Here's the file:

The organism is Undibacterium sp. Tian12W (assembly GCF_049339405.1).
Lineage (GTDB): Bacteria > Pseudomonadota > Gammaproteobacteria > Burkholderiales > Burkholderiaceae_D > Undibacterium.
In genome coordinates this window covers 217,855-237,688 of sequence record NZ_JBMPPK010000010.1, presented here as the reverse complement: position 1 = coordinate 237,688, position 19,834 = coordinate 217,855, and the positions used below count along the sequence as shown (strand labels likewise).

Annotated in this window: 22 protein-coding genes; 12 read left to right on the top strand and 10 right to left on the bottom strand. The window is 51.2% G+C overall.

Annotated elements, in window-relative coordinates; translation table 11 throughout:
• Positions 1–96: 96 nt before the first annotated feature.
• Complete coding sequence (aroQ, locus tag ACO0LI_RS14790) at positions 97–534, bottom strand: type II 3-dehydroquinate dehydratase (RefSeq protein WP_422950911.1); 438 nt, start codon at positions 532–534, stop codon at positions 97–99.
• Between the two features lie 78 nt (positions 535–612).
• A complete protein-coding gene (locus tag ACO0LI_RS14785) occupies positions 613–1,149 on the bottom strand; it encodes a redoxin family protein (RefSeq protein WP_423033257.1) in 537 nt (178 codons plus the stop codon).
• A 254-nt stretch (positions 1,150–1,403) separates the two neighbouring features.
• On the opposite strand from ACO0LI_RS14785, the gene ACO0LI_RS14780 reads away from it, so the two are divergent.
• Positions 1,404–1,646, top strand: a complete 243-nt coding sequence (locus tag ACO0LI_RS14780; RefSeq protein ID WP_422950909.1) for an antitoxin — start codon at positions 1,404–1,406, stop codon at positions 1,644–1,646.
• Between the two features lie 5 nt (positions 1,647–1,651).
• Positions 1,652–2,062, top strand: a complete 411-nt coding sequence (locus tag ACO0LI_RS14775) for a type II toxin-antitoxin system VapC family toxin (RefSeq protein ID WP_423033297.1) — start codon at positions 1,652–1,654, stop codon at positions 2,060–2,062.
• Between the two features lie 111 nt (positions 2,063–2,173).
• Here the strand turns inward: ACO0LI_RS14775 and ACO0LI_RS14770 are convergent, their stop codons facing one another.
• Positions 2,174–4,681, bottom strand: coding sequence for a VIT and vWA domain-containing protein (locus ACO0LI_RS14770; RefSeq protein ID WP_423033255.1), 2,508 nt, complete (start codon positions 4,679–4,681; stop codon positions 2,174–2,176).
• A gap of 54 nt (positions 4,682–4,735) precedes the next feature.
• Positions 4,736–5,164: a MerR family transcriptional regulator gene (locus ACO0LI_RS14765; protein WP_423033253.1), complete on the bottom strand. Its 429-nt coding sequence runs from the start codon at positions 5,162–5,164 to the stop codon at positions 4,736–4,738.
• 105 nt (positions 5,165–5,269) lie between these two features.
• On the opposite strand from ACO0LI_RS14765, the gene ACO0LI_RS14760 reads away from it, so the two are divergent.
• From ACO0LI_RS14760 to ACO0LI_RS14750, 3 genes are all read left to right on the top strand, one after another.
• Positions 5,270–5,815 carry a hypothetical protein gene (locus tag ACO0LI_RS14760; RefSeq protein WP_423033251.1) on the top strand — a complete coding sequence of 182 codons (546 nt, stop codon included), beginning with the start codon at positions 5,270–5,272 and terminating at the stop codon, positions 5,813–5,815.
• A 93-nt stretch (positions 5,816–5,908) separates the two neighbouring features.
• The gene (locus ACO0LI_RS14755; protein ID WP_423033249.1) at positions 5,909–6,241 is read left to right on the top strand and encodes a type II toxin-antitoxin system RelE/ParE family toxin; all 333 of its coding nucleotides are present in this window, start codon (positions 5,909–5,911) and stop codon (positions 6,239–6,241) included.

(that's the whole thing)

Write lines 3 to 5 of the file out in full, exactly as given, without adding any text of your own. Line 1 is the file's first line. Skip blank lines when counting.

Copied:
In genome coordinates this window covers 217,855-237,688 of sequence record NZ_JBMPPK010000010.1, presented here as the reverse complement: position 1 = coordinate 237,688, position 19,834 = coordinate 217,855, and the positions used below count along the sequence as shown (strand labels likewise).

Annotated in this window: 22 protein-coding genes; 12 read left to right on the top strand and 10 right to left on the bottom strand. The window is 51.2% G+C overall.

Annotated elements, in window-relative coordinates; translation table 11 throughout: